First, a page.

Page 2 of 5 FirstFirst 12345 LastLast
Results 14 to 26 of 63
  1. #14
    Join Date
    Aug 2000
    Location
    USA
    Posts
    4,992
    I am extremely proud of my aprentice. I see your point.
    Quote Originally Posted by Dowadudda View Post
    and you know what. Who taught him that? Who was responsible to see him to that learning. It takes willingness, investment, mentoring. I know it wasn't the hall. You see my angle here?
    Your poor planning does not constitute an emergency on my part!!!!

  2. #15
    Join Date
    Dec 2008
    Location
    Columbus, Ohio
    Posts
    6
    Thank you Dowadudda for the vote of confidence. You've pretty much got me pegged

    And thank you absrbrtek for your detailed reply. I am on a search for answers right now, and you've replied to every statement that I made in my second posting. Would you mind replying to the original post for this thread? Almost all of those questions are key to my final decision as to rather or not I should join with a union.

    1. How long the apprenticeship would be? (Answered.)
    2. Will my past schooling count towards the length of my apprenticeship? (Answered.)
    3. What is the typical pay-scale of an apprentice??
    4. If I become a member of the union, where does my insurance and retirement come from after I retire???

    What's a 'scab'?
    What's 'blackballed'??
    And what's an 'FMN'???

  3. #16
    Join Date
    Aug 2000
    Location
    USA
    Posts
    4,992
    Quote Originally Posted by HVAC_Grad View Post
    1. How long the apprenticeship would be?
    5 years and about 10,000 hours of OJT.

    Quote Originally Posted by HVAC_Grad View Post
    2. Will my past schooling count towards the length of my apprenticeship?
    Probably not as you have no field or practical experience. It should weigh into you being excepted by the union or not into the aprenticeship program.

    Quote Originally Posted by HVAC_Grad View Post
    3. What is the typical pay-scale of an apprentice?
    Varies from local to local. I think our local is 40% of journeymans wages the first 90 days, then it goes to 50%. Weeds out some of the ones that won't make it. Goes up about 10% a year there after till your a journeyman.

    Quote Originally Posted by HVAC_Grad View Post
    4. If I become a member of the union, where does my insurance and retirement come from after I retire?
    Varies again by local. Employer pays for insurance 100%. Employer pays for pension or annuity, 401K or suplemental retirement, each local calls it something different.
    Last edited by absrbrtek; 12-13-2008 at 03:26 AM.
    Your poor planning does not constitute an emergency on my part!!!!

  4. #17
    Join Date
    Dec 2008
    Location
    Columbus, Ohio
    Posts
    6
    Thanks absrbrtek, you seemed like you were a little pissed off about something earlier, but you've managed to help me out again.

    I really do appreciate it.

    I am going to attempt to collect more information from members within my Local over the next two weeks.

    I am hoping to speak face-to-face with a couple of different members.
    I can update you guys with details if you'd like.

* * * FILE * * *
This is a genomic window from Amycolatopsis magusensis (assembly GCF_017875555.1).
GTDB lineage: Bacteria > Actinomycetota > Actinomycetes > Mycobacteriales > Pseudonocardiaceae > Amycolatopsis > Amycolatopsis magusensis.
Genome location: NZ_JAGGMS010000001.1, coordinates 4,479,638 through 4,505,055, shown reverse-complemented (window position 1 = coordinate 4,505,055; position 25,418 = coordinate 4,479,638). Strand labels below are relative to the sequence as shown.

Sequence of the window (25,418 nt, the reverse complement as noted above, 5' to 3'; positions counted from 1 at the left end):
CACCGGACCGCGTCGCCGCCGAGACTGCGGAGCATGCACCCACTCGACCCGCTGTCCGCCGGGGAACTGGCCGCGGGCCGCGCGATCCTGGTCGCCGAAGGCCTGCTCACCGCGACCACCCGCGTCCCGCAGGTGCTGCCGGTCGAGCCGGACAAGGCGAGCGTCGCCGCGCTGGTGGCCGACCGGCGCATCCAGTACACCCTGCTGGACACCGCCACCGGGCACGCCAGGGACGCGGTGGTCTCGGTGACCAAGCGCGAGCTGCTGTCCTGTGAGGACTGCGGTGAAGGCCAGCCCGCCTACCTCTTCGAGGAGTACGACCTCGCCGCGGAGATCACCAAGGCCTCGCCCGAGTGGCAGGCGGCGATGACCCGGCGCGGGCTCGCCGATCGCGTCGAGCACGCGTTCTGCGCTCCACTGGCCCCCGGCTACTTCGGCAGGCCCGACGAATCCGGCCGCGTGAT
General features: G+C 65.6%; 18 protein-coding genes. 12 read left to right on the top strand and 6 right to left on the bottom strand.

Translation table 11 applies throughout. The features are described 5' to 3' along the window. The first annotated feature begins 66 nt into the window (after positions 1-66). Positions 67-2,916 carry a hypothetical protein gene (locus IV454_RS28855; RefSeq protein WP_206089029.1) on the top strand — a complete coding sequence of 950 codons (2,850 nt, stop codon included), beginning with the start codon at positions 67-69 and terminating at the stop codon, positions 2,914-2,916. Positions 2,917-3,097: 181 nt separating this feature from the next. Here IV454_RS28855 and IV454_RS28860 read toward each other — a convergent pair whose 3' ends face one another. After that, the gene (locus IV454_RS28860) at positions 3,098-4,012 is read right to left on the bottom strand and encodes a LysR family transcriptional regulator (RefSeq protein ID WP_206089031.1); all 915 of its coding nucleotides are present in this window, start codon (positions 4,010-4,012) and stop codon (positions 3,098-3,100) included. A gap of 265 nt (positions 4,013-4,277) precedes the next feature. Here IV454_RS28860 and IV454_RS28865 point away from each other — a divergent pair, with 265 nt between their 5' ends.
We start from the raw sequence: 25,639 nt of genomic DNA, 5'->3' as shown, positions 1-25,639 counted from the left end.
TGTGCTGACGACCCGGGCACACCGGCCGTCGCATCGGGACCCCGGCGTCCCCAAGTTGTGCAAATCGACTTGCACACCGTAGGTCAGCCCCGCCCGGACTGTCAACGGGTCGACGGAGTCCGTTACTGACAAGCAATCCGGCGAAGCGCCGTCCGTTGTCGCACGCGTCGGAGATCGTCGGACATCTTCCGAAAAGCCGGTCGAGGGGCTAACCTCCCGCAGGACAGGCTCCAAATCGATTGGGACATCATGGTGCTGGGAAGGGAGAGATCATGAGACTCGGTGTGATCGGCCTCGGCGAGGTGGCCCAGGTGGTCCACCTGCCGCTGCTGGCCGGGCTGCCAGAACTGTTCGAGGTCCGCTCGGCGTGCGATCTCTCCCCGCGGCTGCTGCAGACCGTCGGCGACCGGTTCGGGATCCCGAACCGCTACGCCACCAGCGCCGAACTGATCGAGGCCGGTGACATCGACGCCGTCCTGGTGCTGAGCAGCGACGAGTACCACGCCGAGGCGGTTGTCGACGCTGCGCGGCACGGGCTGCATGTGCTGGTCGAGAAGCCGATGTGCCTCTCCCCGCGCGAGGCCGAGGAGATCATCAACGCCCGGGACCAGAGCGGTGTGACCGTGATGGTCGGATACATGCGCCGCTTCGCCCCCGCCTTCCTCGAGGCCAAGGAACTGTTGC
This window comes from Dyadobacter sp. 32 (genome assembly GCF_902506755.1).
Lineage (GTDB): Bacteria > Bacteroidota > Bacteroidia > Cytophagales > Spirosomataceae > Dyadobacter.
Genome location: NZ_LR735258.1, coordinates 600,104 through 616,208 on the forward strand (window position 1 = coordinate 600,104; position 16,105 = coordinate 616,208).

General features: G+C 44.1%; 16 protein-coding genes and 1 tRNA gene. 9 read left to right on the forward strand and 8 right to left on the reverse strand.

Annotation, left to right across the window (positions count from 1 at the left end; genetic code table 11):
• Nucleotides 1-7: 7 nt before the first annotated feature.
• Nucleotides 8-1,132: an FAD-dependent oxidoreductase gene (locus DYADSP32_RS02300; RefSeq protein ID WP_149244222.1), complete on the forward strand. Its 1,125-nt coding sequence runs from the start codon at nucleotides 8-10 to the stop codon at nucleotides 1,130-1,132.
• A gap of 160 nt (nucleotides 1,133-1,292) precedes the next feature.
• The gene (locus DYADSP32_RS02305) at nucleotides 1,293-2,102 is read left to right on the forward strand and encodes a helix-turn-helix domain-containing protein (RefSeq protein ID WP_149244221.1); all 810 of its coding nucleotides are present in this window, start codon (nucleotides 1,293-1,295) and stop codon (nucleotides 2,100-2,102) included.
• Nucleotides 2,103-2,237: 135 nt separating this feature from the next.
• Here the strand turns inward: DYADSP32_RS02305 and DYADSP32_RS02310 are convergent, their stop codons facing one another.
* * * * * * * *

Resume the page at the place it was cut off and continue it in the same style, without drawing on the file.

Either way, thanks for all of your input.

  5. #18
    Join Date
    Aug 2000
    Location
    USA
    Posts
    4,992
    LOL, we all have those days!!!
    Quote Originally Posted by HVAC_Grad View Post
    Thanks absrbrtek, you seemed like you were a little pissed off about something earlier, but you've managed to help me out again.
    Your poor planning does not constitute an emergency on my part!!!!

  6. #19
    Join Date
    Nov 2006
    Location
    Cleveland,TN.
    Posts
    143
    Absorbtek= hater j/k

    he pretty much staed it for you he is a realist

    union hmm spent 17 years at first it was great and then the sh_tbags started taking our bennys away but they sure continued having some real nice vehicles for themselves.(BA managers)

    Now no union, more money and better bennys go figure

    the only thing the union did for me was NOTHING

  7. #20
    Join Date
    Feb 2007
    Location
    Dallas, Tx.
    Posts
    572
    the one and only thing that the unions have to offer, IMO, is the best education available to the tradesmen. With that being said, there are plenty of private shops that, in association with manufacturers and private training groups, offer equal opportunities for education. The bottom line is that you make your own bed. I have known union guys and non-union guys who are among the most intelligent men in this industry. I have also known men, both union and non, who are among the laziest, most unreliable men that I have ever met. The union may have a lot to offer to a new man in this field, but the union is not the only place to turn.
    mike

  8. #21
    Join Date
    Sep 2008
    Location
    Western PA
    Posts
    25,721
    I guess there are 2 kinds of techs.

    Those who will succeed, union or not, and those who NEED the union to stay employed.

    I have worked with both types of guys.


    The questions you need to ask yourself are:

    What kind of tech will you be? Will you seek out information and do everything possible to be the best tech you can be? Will you check and test everything on every call?